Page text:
Crime trending downward in Penticton despite very active prolific offenders | iNFOnews | Thompson-Okanagan's News Source

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Crime trending downward in Penticton despite very active prolific offenders

FILE PHOTO - Penticton RCMP Supt. Brian Hunter is pictured in a file photo.

Penticton’s top cop wants more resources to support people who are in need of help, but for those who aren’t interested in receiving the help they need, he wants to see stiffer sentences from the courts.

“I want a dedicated nurse embedded with police to attend these calls with us, and we’re not there yet,” Supt. Brian Hunter told Penticton city council during his quarterly update today, May 3.

But even if more resources become available, Hunter isn’t sure that everybody in need of help will accept it.

“Our true prolifics don’t necessarily want that help, so my job is to hold them to account and if they don’t want to pay attention to the rules, to bring them before the courts,” he said.

“Ultimately I feel that that many of our prolifics perhaps could use stiffer sentences – more accountability through our judicial system – but that’s not for me to decide.”

Hunter was blunt in saying the Penticton RCMP “targets” more than 20 prolific offenders. "Some people don’t like that word but we definitely provide them with enhanced policing surveillance and accountabilities.”

The city’s top five prolific offenders had an average of 93 contacts with police between April 1, 2021 and April 1, 2022.

READ MORE: Penticton RCMP investigating suspicious house fire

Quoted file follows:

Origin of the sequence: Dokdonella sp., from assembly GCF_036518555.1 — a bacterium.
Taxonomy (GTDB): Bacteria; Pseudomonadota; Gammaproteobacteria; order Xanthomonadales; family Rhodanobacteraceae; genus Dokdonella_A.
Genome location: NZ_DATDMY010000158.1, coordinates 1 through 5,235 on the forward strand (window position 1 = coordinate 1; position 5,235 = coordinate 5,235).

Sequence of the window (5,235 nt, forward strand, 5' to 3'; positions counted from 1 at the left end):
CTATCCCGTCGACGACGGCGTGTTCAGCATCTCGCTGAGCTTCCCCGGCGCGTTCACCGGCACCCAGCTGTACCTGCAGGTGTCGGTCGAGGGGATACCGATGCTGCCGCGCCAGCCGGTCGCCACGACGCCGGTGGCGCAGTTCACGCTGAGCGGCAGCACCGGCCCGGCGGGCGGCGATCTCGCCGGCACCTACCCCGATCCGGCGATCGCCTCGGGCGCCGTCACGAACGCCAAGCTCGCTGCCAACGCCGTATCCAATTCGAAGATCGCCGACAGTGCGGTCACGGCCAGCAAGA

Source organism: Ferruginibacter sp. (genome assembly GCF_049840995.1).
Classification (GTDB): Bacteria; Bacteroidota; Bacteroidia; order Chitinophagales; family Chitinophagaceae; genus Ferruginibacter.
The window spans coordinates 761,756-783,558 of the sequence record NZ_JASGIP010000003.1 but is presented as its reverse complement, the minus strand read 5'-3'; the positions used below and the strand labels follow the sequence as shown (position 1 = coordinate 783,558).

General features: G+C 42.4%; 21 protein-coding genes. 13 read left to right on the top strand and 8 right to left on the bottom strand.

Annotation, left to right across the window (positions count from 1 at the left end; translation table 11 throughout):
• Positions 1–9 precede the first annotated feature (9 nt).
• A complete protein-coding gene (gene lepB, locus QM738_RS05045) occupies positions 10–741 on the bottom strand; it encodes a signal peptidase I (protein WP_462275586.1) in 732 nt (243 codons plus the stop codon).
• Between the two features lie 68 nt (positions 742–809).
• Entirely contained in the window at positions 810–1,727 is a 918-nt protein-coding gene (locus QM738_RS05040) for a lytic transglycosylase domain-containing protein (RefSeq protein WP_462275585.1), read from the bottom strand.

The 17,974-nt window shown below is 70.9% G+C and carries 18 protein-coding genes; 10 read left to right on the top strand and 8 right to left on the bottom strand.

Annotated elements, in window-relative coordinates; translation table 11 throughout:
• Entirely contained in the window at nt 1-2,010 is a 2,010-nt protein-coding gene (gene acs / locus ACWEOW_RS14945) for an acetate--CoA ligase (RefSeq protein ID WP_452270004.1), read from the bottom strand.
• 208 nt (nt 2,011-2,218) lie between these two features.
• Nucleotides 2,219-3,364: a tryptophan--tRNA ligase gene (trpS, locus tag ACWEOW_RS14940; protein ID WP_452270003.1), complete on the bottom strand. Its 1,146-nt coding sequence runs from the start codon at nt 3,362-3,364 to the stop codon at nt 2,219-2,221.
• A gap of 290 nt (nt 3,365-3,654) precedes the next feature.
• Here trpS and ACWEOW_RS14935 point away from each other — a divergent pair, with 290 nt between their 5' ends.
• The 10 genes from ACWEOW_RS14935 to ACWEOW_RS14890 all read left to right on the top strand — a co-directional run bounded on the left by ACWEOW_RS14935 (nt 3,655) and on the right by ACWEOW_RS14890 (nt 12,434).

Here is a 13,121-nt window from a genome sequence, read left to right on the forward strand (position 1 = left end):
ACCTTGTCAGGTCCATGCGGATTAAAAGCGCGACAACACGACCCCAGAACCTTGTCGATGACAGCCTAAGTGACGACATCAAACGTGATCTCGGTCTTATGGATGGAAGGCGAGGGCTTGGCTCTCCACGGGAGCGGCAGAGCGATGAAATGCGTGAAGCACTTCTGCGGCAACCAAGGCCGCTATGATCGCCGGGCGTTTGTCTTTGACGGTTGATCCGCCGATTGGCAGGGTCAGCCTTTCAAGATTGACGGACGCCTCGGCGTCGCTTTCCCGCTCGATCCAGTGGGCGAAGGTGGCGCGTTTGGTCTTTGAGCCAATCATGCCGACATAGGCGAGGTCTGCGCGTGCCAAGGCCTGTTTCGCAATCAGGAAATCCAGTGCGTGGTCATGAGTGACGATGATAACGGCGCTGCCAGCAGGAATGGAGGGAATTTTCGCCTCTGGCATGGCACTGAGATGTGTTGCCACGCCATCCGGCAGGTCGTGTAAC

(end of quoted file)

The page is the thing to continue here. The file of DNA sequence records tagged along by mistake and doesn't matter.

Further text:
In 10 of B.C.’s biggest cities, the average prolific offender had 57 police contacts over the same timeframe.

“Not every police contact is a criminal offence, but definitely it’s, generally speaking, not a positive contact with the police,” he said.

One local prolific offender, Hunter pointed out, had 98 run-ins with police that year, despite spending 127 days in jail. “So a very active person.”

RCMP quarterly report stats comparing the first three months of 2022 to 2021 show an 8% decrease in criminal code files – from 1,613 to 1,755. Calls for service dropped by 7%, from 3,960 to 3,683.

Reports of sex offences and uttering threats both dropped nearly in half – from 20 last year 11 this year, and 72 to 38, respectively.

However, one crime trending in the other direction is auto theft, which saw a 48% increase from 56 last year to 83 in 2022.

Hunter was asked what the common motivations are for local car thieves.

He said 86% of stolen cars are recovered which would suggest thieves aren’t trying to sell them.

“They are using them to commit further crimes,” he said. 

Although high-end vehicles are sometimes stolen for the purpose of shipping them off to another country, Hunter said that’s not happening in Penticton.

READ MORE: North Okanagan RCMP launch arson probe into suspicious wildfires

He was also asked if key-free ignitions are resulting in more auto thefts.

“Not that I’m aware of,” he said.

Mayor John Vassilaki said crime in Penticton is not as bad as it used to be, "and I think it’s partly because of work RCMP is doing in the community."

Hunter said things are moving in the right direction and that "we're getting there."

To contact a reporter for this story, email Dan Walton or call 250-488-3065 or email the editor. You can also submit photos, videos or news tips to the newsroom and be entered to win a monthly prize draw.

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